When four coaches of the Diva-Sawantwadi passenger train in Maharashtra derailed on Sunday morning, local villagers were the first to rush to the rescue. At least 21 passengers died and more than a 120 were injured in the accident, but at least some of these lives could have been saved. According to survivors, emergency rescue services arrived on the scene a whole two hours after the accident.
In India, delayed response from rescue services to natural calamities, railway accidents and even road mishaps is routine. In August 2013, when the Rajyarani Express ran over and killed 37 pilgrims on a railway track in Bihar, officials blamed the delay in rescue efforts on the lack of proper roads to reach the site. In the Uttarakhand floods of June 2013, which killed several hundred people, the death toll could have been lower if the state government had paid greater heed to the warnings of the meteorological department.
The deaths are appalling, given that India has had a comprehensive Disaster Management Act since 2005, to provide for the “effective management of disasters” across the country. But like with so many other Indian plans, there’s a huge gap between intention and action.
“The structure seems very effective on paper, but it is not really implemented,” said Rita Savla, founder-director of Radhee Foundation, a Mumbai-based non-profit for advocacy on disaster management. When disaster strikes, there is very little coordination between the control rooms of various government agencies, she noted.
Based on provisions in the Act, the centre has constituted a National Disaster Response Force (for specialised response to calamities) as well as a National Institute of Disaster Management (to build capacity and human resources in the field).
Most importantly, under the Act the central government established the National Disaster Management Authority, chaired by the prime minister, which is responsible for coordinated, technology-driven rescue operations in case of disaster.
The Act requires each state to have a state-level disaster-management authority headed by the chief minister, and a district-level one under the supervision of the collector. The railways, road transport authorities, government and civic hospitals as well as the fire brigade services are to work in coordination with the disaster-management authorities during emergencies.
According to IC Sisodia, a retired civic official in Mumbai and author of 2006 book Are You Prepared for Disaster?, the inadequate coordination is the result of irresponsible appointments to positions of authority in the disaster management bodies. “The NDMA guidelines require these bodies to be headed by qualified people from different paramilitary forces, but appointments are usually arbitrary,” said Sisodia, a former chief of the special intelligence vigilance cell in the Mumbai municipal corporation. “Often, people who don’t know the ABCs of disaster management end up manning control rooms.”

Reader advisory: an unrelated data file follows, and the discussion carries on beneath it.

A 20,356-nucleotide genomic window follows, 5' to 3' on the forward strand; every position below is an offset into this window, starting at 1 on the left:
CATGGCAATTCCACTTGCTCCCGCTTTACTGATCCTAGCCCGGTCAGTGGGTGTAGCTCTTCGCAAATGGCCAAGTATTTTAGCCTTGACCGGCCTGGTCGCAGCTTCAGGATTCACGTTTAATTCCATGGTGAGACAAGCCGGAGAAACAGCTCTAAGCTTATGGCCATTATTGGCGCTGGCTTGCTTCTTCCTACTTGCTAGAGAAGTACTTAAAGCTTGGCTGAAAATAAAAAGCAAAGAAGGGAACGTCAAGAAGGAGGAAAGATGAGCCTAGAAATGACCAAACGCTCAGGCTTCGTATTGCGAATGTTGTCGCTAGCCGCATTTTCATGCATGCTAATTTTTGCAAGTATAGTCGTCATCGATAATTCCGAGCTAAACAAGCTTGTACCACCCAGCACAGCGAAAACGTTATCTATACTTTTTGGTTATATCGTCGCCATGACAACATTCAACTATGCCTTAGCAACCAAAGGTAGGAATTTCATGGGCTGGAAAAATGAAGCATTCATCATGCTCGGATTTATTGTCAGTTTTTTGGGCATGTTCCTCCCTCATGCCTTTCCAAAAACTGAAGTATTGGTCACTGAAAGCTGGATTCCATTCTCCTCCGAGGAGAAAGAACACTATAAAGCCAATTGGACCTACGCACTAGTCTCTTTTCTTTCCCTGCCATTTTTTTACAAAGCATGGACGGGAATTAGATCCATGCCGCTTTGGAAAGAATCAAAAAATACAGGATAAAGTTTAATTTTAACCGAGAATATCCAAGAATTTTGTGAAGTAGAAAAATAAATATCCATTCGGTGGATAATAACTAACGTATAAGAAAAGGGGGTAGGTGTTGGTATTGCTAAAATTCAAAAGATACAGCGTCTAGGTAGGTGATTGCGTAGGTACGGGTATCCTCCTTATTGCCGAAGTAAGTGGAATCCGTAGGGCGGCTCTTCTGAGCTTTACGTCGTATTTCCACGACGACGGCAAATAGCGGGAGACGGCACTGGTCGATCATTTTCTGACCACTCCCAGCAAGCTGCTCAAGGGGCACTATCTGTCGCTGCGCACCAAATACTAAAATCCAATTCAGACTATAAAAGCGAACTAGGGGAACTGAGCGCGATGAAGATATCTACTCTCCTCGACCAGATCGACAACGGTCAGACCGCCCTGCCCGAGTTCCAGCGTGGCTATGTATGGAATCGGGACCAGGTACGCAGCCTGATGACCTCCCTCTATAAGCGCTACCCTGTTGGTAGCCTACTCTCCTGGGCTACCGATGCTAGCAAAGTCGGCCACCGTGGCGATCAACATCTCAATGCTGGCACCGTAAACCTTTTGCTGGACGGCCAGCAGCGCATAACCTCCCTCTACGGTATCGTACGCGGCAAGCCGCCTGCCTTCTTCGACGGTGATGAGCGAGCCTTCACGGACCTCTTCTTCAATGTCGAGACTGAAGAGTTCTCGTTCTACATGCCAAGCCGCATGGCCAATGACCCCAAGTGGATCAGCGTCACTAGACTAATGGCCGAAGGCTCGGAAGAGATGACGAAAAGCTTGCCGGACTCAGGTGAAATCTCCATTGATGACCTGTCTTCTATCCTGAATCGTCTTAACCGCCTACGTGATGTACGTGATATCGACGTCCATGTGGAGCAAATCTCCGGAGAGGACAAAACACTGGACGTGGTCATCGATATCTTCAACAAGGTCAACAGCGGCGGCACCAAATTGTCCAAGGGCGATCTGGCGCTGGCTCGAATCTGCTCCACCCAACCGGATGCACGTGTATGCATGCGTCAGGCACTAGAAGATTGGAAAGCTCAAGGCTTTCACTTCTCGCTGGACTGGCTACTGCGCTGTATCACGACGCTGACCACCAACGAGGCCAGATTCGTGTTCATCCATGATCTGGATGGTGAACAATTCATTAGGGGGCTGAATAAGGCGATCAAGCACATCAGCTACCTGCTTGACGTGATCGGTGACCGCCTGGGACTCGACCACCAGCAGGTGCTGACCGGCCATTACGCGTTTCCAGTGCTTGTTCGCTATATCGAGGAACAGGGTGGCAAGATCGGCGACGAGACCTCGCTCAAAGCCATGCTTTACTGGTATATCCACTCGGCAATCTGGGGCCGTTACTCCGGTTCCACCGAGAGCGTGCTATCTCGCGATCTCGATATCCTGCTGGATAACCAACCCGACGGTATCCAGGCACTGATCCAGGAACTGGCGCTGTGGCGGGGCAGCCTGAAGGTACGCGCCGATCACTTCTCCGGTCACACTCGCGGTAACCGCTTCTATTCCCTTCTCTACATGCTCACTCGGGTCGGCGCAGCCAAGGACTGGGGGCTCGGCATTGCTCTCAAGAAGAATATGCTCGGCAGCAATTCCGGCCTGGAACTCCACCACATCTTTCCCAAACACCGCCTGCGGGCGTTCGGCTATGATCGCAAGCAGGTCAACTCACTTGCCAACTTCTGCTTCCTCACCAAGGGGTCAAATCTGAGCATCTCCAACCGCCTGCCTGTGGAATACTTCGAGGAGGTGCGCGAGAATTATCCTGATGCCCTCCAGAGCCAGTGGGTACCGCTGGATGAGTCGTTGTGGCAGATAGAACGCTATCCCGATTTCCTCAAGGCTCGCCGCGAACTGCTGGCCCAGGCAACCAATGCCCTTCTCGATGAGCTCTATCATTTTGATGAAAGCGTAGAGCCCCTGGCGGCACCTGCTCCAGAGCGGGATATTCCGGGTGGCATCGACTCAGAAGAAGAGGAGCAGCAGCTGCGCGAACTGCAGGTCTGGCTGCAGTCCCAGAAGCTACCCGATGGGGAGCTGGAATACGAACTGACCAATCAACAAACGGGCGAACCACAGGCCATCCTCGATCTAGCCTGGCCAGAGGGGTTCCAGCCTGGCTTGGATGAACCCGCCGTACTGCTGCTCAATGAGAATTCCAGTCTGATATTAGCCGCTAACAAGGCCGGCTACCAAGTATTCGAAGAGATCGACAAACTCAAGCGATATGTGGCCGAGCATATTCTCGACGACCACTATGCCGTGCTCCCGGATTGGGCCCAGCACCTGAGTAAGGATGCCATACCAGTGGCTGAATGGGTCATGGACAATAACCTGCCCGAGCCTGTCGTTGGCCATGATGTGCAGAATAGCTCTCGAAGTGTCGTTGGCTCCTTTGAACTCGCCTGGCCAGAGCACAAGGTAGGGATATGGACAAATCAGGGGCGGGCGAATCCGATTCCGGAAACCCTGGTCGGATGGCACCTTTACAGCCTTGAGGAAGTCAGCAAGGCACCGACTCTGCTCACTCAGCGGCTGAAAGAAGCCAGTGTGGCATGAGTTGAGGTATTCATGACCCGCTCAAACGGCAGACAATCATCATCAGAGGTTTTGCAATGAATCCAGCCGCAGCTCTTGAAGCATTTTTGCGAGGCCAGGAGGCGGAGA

In addition to the NDMA and related organisations, India has also attempted to introduce a one-stop emergency services helpline number – 108 – in a public-private partnership with business conglomerate GVK. It has rolled out special vans that are equipped to handle medical, police and fire emergencies at a short notice. But the scheme is operational only in 14 states and two union territories so far. “Besides, most people are not even aware of the existence of this number,” said Sisodia.
It’s not that emergency services lack the equipment to respond to disasters: it’s more a question of attitude. “The ability to respond quickly comes by repeated training and constant practice of using the equipment, so that one is always prepared,” said Savla. Instead, training and practice sessions are often taken lightly. As a result, frontline staff – such as station masters and guards, in the case of railways – often don’t even know how to perform basic first-aid.
Ultimately, the problem boils down to a lack of political will and accountability. In South Korea, after a ferry capsized on April 16 killing 302 people on board, not only were the captain and 15 crew members arrested for deserting their rescue duties, the nation’s prime minister also resigned, taking responsibility for the disaster.
In India, even the head of the NDMA admits that accountability is a problem. “We will slowly get there,” said Shashidhar Reddy, vice-chairman of the NDMA.
He defended the agency’s performance by pointing that “response is bound to be slow” in case of disasters that occur suddenly and without warning (as if there are any other kind). “There are lessons to be learnt with every case, and there is always scope for improvement,” said Reddy. “We are evolving and trying to improve coordination,” he said.
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